Tandem Technologies: Pairing Diesel Generators with Renewable Resources

Simplicity and flexibility are the ‘name of the game,’ according to Dr. James Hamilton. As director of Renewable Ready and a research fellow at the University of Tasmania, he’s accrued a wealth of experience developing energy systems in remote, off-grid environments. Through these challenging projects, Dr. Hamilton has determined that diesel generators have tremendous potential for supporting high renewable energy penetrations when operated flexibly—and pairing these assets with renewable resources can be an effective strategy for reducing costs.

We spoke with Dr. Hamilton recently to learn more about the role of flexible diesel generation in hybrid systems as well as technology synergies and ways to improve renewable penetration for off-grid communities.

Microgrid News (MN): From your experience in Australia, what strategies do you feel are key for successful project implementation when pairing generation technologies in a hybrid off-grid system?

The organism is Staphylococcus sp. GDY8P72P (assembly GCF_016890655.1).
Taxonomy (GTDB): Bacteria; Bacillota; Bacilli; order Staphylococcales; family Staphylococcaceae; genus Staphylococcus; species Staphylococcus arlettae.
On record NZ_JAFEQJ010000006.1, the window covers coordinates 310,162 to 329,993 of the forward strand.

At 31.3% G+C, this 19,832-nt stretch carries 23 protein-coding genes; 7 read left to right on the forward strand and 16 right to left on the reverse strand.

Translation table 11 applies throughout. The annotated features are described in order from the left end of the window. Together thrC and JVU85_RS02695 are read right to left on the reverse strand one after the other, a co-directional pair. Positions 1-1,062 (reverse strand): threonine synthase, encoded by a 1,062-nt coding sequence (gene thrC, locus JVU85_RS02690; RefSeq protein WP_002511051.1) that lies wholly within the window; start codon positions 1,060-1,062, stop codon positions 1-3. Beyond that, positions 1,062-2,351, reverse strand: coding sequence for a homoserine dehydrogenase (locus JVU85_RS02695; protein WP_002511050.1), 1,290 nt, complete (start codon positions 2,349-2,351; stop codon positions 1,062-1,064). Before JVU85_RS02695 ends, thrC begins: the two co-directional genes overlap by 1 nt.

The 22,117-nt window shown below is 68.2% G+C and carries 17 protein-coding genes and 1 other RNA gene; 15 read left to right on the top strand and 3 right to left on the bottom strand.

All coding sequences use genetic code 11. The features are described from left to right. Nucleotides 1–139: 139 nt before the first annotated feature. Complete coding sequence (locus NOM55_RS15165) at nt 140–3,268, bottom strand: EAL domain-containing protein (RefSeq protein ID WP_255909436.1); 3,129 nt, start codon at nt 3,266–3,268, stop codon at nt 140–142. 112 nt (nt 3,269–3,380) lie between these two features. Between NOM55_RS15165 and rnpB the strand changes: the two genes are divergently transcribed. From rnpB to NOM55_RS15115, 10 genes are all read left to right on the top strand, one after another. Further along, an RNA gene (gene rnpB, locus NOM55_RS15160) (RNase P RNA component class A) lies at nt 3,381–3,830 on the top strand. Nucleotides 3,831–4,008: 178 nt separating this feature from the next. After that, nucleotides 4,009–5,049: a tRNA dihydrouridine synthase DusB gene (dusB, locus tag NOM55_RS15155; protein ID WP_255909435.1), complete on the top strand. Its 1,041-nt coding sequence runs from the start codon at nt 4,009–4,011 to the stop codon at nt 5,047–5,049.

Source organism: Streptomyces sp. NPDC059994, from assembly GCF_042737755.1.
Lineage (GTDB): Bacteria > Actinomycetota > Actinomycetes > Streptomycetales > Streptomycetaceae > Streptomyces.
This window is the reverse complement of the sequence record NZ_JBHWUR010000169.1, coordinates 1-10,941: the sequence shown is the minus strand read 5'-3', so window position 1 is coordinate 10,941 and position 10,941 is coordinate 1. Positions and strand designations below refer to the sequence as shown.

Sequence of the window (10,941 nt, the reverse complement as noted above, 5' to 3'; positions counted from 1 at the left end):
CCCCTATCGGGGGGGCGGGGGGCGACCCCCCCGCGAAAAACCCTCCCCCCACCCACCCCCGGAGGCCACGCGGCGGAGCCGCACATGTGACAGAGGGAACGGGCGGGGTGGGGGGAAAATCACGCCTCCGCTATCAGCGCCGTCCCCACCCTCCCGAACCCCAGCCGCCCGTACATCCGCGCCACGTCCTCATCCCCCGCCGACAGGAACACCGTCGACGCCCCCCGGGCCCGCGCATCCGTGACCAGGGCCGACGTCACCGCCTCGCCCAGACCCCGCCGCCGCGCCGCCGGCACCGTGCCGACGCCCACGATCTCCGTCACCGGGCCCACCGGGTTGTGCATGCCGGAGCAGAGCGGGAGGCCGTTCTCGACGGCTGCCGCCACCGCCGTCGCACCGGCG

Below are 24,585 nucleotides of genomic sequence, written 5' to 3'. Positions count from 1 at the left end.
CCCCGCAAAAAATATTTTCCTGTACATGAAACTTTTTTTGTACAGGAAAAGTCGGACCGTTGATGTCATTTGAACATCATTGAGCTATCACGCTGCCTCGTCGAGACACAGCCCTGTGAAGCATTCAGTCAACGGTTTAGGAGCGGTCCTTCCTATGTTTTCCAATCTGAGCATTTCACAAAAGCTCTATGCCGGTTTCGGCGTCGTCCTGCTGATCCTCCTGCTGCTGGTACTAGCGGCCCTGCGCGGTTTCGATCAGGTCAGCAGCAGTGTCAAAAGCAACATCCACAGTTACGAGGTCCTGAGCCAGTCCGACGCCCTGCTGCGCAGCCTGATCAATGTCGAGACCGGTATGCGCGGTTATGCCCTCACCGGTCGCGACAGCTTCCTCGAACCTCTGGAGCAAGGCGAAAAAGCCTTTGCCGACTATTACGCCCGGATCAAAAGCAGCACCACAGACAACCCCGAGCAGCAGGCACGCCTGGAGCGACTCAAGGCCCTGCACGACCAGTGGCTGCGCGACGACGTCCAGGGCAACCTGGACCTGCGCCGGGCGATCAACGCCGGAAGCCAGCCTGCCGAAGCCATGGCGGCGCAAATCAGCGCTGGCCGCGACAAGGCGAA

James Hamilton (JH): In the current climate—specifically with the immense interest in large battery integration—it is tempting for proponents to jump right in and develop high-penetration hybrid systems with all the latest technologies. However, in a lot of instances, this will expose the owner to considerable risk, given their lack of prior integration and operational experience.

The more seasoned developers instead approach integration as a staged exercise, used to progressively build confidence in the approach and technologies as they explore the project. In many cases, this will consist of low to medium levels of renewable penetration in advance of more ambitious targets and specifically reducing the complexity of the system.

Unfortunately, many development schedules are tied to grant-funding schemes which can unintentionally push proponents to adopt emergent technologies and aggressive development schedules. There are a number of approaches to mitigate such risk which are invaluable in delivering successful projects.